Category Archives: biology

Biologically-themed Google doodle

Today’s Google doodle, a particularly good one, celebrates the birthday,  life and work of Maria Sibylla Merian (2 April 1647 – 13 January 1717). (If you click on the doodle itself—not the one below—you’ll get a Google search for Merian.) Merian, a German who later lived in the Netherlands, was a scientific illustrator who began her career drawing […]

Why we can’t clone a Neanderthal—or any ancient organism

I’m not a huge fan of sci-fi, but one sci-fi movie I have seen is “Jurassic Park.” You’ll remember that the dinosaurs in that park were cloned from dinosaur blood (which contains DNA because reptiles, unlike mammals, have red blood cells with nuclei), and that blood was from the stomachs of mosquitoes that had bitten […]

Wonderful insect photos

Linden Gledhill’s Flickr page contains 32 sets of photographs, half of them devoted to biology or physical phenomena in nature. You could spend hours looking at them, for they include insects, plants, insect eggs, insect parts, fungi, as well as paint splashes, astronomy shots, and travel photographs.  Linden has given me permission to put up […]

BBC creates new YouTube channel on nature shows

This should help alleviate the problem of BBC nature shows not being available in the U.S., or sometimes in the UK.  According to PuffHo: The BBC has launched a YouTube only ‘channel’ which will feature new nature shows unavailable anywhere else. ‘Earth Unplugged’ will host seven new nature programmes a week. BBC Worldwide will not make […]

Why is one sex mimetic rather than the other?

The other day I posted a picture of a weird planthopper that mimicked an ant, but only the male planthoppers. Females weren’t mimics at all.  I also pointed out a similar case, but in the reverse direction: in the African butterfly Papilio dardanus (as in many butterflies), it is the female that’s mimetic and the […]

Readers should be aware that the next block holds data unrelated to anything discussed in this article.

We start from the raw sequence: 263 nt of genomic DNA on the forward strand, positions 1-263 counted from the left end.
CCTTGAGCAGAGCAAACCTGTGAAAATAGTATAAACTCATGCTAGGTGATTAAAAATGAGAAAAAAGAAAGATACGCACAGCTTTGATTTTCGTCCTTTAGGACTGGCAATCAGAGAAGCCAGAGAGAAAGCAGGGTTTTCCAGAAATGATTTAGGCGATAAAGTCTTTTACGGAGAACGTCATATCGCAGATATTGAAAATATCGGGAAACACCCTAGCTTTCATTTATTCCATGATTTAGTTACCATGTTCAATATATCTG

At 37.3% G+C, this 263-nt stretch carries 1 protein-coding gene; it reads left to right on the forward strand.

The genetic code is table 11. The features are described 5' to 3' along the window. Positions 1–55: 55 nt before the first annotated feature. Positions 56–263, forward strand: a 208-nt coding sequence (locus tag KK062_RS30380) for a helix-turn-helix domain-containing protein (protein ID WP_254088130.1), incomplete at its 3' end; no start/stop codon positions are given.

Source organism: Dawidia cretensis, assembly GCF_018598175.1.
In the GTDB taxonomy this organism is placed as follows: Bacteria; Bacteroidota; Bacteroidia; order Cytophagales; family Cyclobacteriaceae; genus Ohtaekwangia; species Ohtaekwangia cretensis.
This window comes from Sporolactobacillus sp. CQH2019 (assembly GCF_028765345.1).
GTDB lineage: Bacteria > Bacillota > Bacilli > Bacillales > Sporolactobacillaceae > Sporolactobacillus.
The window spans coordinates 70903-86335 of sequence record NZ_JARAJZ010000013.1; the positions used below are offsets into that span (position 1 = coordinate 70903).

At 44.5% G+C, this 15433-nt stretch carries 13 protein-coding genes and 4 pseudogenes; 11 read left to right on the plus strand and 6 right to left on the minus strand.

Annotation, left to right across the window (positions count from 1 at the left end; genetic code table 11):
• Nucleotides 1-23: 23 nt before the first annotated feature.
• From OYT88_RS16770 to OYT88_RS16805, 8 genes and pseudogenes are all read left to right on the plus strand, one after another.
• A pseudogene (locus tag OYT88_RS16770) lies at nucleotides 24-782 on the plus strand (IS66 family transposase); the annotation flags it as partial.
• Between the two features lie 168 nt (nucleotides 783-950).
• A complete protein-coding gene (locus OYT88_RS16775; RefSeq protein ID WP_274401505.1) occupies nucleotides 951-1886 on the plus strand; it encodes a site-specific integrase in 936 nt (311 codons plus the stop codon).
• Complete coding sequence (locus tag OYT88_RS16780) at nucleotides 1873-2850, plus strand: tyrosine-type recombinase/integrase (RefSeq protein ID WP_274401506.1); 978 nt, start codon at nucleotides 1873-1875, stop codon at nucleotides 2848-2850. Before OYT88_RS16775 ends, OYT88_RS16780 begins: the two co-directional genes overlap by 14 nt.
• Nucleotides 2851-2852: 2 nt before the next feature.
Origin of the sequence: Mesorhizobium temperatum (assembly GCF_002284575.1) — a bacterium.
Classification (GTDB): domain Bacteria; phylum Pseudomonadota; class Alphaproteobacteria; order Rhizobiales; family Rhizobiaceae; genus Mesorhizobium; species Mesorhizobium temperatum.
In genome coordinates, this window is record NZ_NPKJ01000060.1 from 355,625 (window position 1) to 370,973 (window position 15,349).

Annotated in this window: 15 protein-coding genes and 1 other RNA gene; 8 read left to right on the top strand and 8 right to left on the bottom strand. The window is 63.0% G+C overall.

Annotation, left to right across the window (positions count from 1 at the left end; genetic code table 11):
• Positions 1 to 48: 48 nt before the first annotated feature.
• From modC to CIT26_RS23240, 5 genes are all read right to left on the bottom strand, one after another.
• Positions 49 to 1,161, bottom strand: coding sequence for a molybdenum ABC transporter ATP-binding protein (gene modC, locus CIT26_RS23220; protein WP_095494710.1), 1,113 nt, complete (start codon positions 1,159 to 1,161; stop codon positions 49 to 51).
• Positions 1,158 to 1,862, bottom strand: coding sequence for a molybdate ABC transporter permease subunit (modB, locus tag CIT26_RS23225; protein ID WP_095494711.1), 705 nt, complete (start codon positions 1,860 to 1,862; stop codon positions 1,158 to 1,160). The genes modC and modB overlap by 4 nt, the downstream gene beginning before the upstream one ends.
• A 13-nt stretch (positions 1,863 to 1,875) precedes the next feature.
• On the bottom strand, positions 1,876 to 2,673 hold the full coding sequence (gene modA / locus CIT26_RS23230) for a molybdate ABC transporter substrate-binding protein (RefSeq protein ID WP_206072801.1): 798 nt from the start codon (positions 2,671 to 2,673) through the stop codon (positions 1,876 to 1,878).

World’s rarest whale seen for the first time

I’ve gotten this from several readers, so thanks to all. According to The Province and several other sources, a defunct spade-toothed beaked whale and her calf (Mesoplodon traversii) washed up on the shores of New Zealand in 2010 and have just been identified as the world’s rarest whale in a new paper in Current Biology (full […]

A new book on nature and “The drive-by Dawkins diss”

UPDATE:  Haskell has responded to this blog piece on his own website, “Ramble.” I’ve posted a question, asking him directly if he dissed RD. _______ Reader Diane G called my attention to a piece in the New York Times about David Haskell, an evolutionist and ecologist at The University of the South: “Finding Zen in […]

Readers’ cats: McCoy and Seve (and the violin)

If you know anything about molecular biology, you’ll have heard of Mark Ptashne, who also happens to be an accomplished violinist (see this 1998 “Scientist at Work” piece about him at the New York Times).  In fact, Ptashne’s own website emphasizes violin far more than biology.  Yet his biological accomplishments are formidable. While on the […]

Medicine and Physiology Nobel nabbed by a Brit and a Japanese (and a digression on birds)

I’m just back from a national park in eastern Portugal, where it’s remote, unpopulated, and eerily beautiful. I saw the national bird of Portugal, the azure-winged magpie (Cyanopica cyanus) as well as a group of griffon vultures (Gyps fulvus). The vulture breeds only on vertical rocky cliffs, and we spotted a group of four—or rather my companion […]

Great nature photos: 50 entries in National Geographic’s 2012 photo contest

Alert reader Michael called my attention to a selection of fifty fantastic photos submitted to this year’s National Geographic photo contest; they’re displayed at The Atlantic. It was hard to choose just seven of these to show you, so go over to the Atlantic and see all of them. Almost every one is a gem.  […]